Retail ecommerce growth 2014 to 2020

Ecommerce trends 2021

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I recently bought a t-shirt online. Printed on the shirt is a hilarious mash-up of a cartoon from the 80s (He-Man) and a modern-day meme ("do you even lift?"). The inspiration came from hearing the phrase in a podcast I was listening to and seeing that image show up in the search results from Google:

Google search results for do you even lift

he-man-do-you-even-lift-bro-masters-of-the-universe-t-shirt.multi

My awesome t-shirt slated to arrive this week

I now have an awesome t-shirt coming in the mail, driven by the casual mention of a phrase in media I consume for entertainment.

Nothing to see here

On some level, there's nothing to see here. People have been buying things online for a long time, but it's all a matter of scale. Back in 2014, e-commerce in the United States was $294B, and Forrester was predicting strong annual growth of 9.5%. Looking back, this seems almost quaint. From 2014 to 2019, retail e-commerce in the USA grew on average over 15% year-over-year — until 2020 when it grew by 30% to 44%, depending on the source:

USa ecommerce retail sales 2014 to 2020

Who's winning?

One of the most shocking – and yet intuitive – aspects of the retail e-commerce story is who is winning. Amazon is running away with over 38% of the total market. That's almost x2 all of the other top 10 e-retailers combined:

eMarketer-Top-10-E-Commerce-Retailers-in-the-US-in-2020-Mar2020

On a personal note, I am someone who has fallen into an Amazon buying pattern.  In decking out my new office, I've almost exclusively relied on Amazon and at home, we receive multiple shipments from Amazon every week.

Back to the Cloud

The strategies that successful e-retailers are employing are almost exclusively Cloud enabled. Yes, Amazon has massive fulfillment centers, but the reason we buy from them is that they have made the online purchasing (and return) experience so darn easy. The place I bought my t-shirt, Redbubble, creates their products based on art submitted by users and produces them on an as-needed basis. Honestly, how many people out there would wear a He-Man meme t-shirt? I'd like to think I'm not alone here, but it can't be a huge market. And if He-Man isn't your thing, you could always buy a She-Ra tank top...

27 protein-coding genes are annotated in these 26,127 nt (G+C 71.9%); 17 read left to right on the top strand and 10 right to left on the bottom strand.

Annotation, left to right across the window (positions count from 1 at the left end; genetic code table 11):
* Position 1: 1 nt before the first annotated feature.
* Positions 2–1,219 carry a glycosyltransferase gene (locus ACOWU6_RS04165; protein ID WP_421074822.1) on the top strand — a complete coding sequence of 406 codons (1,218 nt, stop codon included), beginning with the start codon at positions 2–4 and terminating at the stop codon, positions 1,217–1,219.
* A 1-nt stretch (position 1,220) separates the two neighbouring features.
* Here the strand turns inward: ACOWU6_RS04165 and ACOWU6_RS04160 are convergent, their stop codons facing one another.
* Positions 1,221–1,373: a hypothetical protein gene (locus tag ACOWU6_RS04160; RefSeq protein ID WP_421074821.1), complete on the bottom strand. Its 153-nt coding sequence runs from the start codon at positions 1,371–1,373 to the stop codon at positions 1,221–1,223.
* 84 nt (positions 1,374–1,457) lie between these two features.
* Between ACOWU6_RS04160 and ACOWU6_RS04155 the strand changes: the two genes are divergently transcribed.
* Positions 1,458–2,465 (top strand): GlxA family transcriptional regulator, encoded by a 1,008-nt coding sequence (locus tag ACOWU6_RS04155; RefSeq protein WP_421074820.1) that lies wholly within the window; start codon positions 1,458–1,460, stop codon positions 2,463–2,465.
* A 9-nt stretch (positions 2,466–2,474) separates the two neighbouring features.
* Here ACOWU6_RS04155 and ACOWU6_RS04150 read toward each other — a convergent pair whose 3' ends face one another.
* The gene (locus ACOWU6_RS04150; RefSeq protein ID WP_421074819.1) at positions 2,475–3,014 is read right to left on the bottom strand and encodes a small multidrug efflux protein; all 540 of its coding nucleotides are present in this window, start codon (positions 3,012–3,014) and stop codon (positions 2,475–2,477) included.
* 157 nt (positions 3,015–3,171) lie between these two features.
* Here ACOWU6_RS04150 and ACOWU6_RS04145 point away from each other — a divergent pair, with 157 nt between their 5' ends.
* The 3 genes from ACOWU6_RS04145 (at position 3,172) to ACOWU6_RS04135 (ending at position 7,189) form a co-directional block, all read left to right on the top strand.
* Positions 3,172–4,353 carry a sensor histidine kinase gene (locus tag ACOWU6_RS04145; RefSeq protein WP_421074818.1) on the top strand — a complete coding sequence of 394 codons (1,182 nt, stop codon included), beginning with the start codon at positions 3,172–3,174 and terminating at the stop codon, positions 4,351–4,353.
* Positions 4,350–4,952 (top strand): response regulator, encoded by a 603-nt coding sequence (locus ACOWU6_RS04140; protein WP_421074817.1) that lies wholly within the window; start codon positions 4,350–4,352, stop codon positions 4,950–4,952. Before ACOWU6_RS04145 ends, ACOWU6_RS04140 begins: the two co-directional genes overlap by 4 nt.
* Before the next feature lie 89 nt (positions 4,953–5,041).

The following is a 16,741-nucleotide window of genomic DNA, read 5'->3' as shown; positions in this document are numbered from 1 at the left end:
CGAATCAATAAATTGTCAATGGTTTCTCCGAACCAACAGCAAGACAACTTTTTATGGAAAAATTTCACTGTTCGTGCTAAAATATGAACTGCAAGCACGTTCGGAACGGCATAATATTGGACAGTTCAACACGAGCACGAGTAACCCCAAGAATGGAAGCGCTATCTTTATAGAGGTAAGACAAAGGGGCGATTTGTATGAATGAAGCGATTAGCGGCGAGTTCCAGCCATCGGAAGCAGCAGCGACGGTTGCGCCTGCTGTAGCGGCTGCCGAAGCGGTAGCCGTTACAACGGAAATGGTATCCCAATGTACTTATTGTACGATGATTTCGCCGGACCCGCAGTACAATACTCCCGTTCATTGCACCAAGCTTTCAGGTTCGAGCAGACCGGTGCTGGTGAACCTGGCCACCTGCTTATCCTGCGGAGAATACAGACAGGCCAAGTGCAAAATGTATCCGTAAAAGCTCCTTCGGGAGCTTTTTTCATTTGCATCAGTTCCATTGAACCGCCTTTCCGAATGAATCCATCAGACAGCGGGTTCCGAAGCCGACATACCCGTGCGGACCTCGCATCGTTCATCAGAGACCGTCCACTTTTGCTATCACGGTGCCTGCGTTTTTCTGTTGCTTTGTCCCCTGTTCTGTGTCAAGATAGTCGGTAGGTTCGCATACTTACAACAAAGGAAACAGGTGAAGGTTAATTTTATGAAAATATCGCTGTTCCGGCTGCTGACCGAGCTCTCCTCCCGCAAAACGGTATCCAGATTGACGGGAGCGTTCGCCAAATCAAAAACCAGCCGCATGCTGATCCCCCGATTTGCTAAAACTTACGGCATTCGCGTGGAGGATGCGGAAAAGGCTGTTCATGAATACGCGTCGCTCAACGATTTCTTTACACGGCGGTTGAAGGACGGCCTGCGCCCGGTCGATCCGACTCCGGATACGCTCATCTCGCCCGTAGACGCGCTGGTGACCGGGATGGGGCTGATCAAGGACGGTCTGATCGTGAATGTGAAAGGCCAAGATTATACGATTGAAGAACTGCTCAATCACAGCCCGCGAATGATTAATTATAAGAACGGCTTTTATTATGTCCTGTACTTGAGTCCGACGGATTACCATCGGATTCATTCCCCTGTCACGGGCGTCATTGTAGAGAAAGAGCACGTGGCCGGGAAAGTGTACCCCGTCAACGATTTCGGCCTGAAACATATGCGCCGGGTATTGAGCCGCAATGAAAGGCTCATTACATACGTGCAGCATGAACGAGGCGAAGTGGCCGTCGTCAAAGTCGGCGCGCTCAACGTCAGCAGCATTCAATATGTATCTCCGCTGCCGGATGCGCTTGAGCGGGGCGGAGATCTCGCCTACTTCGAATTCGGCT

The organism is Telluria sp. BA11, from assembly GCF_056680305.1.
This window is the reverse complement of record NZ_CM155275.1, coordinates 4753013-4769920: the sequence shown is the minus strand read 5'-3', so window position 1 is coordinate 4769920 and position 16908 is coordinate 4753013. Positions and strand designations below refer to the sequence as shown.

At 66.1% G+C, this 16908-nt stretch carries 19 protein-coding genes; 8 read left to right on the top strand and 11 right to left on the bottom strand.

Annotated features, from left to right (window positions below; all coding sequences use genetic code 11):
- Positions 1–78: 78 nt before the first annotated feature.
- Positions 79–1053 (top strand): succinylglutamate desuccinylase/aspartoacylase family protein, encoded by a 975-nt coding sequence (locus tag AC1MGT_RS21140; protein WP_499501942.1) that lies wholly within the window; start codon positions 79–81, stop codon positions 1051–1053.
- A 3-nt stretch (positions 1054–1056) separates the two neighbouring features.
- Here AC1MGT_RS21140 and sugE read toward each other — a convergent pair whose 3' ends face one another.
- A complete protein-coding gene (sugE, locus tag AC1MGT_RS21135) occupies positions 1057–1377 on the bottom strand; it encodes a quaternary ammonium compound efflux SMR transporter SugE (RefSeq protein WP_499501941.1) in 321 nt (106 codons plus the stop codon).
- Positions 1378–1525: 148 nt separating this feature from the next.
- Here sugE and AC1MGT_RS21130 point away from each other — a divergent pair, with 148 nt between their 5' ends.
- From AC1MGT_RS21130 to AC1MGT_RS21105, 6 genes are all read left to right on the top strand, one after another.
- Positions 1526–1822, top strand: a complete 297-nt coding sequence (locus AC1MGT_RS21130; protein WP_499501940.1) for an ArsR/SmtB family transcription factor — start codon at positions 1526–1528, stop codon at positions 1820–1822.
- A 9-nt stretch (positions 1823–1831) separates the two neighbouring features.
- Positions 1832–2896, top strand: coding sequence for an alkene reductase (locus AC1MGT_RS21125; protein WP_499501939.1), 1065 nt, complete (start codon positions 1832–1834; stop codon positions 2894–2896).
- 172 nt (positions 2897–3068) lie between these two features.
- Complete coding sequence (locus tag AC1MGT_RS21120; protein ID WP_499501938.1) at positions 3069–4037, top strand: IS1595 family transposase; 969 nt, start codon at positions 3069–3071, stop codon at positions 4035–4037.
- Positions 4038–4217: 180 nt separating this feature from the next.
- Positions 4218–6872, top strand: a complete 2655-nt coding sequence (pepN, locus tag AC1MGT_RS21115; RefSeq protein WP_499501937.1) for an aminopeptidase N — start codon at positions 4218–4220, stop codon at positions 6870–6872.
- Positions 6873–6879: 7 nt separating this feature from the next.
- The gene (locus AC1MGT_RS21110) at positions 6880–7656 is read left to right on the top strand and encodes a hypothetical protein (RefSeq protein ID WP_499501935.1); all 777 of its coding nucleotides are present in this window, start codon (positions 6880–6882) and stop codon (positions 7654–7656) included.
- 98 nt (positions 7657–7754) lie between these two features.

She-ra tank top

Companies succeeding in digital today are getting it right by doing three things:

  1. Optimizing for client experience
  2. Capitalizing on a few searches for many things
  3. Leveraging the efficiency & scale of the Cloud

Many, many companies and brands are missing the boat here. Plenty of opportunities exist not only in e-retail, but in monetizing digital products and experiences. In addition to my online good purchases, I've noticed my buying habits have started to include more and more online subscriptions (Netflix, Hulu, Disney+, etc), purely digital goods (audio and digital books), and even recurring donations to creators whose work I enjoy (Patreon, Twitch Subscriptions, etc).

So: do you even Cloud?  If not, drop us a line, and we'll get you started.

Date posted: April 28, 2021

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About the Author

Joaquin Lippincott, CEO

Joaquin is a 20+ year technology veteran helping to lead businesses in the move to the Cloud. He frequently speaks on panels about the future of tech ranging from IoT and Machine Learning to the latest innovation in the entertainment industry.  He has helped to modernize software for industry leaders like Sony, Daimler, Intel, the Golden Globes, Siemens Wind Power, ABC, NBC, DC Comics, Warner Brothers & the Linux Foundation.

As the CEO and Founder of Metal Toad, an AWS Advanced Consulting Partner, his primary job is to "get the right people in the room".  This one responsibility is cross-functional and includes both external business development functions as well as internal delegation and leadership development.

A UCLA alumni, he also serves in the community as a Board Member for the Los Angeles Area Chamber of Commerce, the Beverly Hills Chamber of Commerce, and Stand for Children Oregon - a public education political advocacy group. As an outspoken advocate for entry-level job creation in tech he helped found the non-profit, P4TH, an organization dedicated to increasing the number of entry-level jobs in the tech industry, and is in the process of organizing an Advisory Board for the Bixel Exchange, a Los Angeles non-profit that provides almost 200 tech internships every year.

 

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